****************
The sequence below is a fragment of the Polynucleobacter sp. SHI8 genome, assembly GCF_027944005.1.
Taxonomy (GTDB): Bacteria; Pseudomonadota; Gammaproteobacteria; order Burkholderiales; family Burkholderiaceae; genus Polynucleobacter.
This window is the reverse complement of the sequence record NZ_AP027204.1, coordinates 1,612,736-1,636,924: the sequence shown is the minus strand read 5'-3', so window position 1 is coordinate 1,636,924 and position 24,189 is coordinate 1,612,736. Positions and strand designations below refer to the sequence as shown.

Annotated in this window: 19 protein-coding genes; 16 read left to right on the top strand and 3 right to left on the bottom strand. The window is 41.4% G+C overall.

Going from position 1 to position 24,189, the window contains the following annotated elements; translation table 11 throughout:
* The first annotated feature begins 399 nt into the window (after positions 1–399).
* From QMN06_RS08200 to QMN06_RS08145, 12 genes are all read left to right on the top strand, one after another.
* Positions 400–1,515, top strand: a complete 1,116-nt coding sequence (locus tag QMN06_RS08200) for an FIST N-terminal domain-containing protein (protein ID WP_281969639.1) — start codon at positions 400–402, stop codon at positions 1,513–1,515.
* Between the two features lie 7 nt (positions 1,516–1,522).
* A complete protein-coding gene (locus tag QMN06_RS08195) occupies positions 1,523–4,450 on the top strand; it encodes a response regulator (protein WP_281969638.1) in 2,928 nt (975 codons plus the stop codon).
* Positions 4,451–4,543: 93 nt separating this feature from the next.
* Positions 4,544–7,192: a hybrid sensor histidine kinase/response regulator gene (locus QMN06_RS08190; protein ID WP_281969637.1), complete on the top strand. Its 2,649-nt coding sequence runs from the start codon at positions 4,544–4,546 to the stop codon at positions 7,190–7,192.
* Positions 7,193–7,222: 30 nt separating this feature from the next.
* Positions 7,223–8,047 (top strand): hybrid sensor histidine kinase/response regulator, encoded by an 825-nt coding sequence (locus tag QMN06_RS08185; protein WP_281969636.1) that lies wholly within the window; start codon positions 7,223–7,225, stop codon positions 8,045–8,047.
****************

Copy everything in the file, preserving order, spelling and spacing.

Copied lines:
The sequence below is a fragment of the Polynucleobacter sp. SHI8 genome, assembly GCF_027944005.1.
Taxonomy (GTDB): Bacteria; Pseudomonadota; Gammaproteobacteria; order Burkholderiales; family Burkholderiaceae; genus Polynucleobacter.
This window is the reverse complement of the sequence record NZ_AP027204.1, coordinates 1,612,736-1,636,924: the sequence shown is the minus strand read 5'-3', so window position 1 is coordinate 1,636,924 and position 24,189 is coordinate 1,612,736. Positions and strand designations below refer to the sequence as shown.

Annotated in this window: 19 protein-coding genes; 16 read left to right on the top strand and 3 right to left on the bottom strand. The window is 41.4% G+C overall.

Going from position 1 to position 24,189, the window contains the following annotated elements; translation table 11 throughout:
* The first annotated feature begins 399 nt into the window (after positions 1–399).
* From QMN06_RS08200 to QMN06_RS08145, 12 genes are all read left to right on the top strand, one after another.
* Positions 400–1,515, top strand: a complete 1,116-nt coding sequence (locus tag QMN06_RS08200) for an FIST N-terminal domain-containing protein (protein ID WP_281969639.1) — start codon at positions 400–402, stop codon at positions 1,513–1,515.
* Between the two features lie 7 nt (positions 1,516–1,522).
* A complete protein-coding gene (locus tag QMN06_RS08195) occupies positions 1,523–4,450 on the top strand; it encodes a response regulator (protein WP_281969638.1) in 2,928 nt (975 codons plus the stop codon).
* Positions 4,451–4,543: 93 nt separating this feature from the next.
* Positions 4,544–7,192: a hybrid sensor histidine kinase/response regulator gene (locus QMN06_RS08190; protein ID WP_281969637.1), complete on the top strand. Its 2,649-nt coding sequence runs from the start codon at positions 4,544–4,546 to the stop codon at positions 7,190–7,192.
* Positions 7,193–7,222: 30 nt separating this feature from the next.
* Positions 7,223–8,047 (top strand): hybrid sensor histidine kinase/response regulator, encoded by an 825-nt coding sequence (locus tag QMN06_RS08185; protein WP_281969636.1) that lies wholly within the window; start codon positions 7,223–7,225, stop codon positions 8,045–8,047.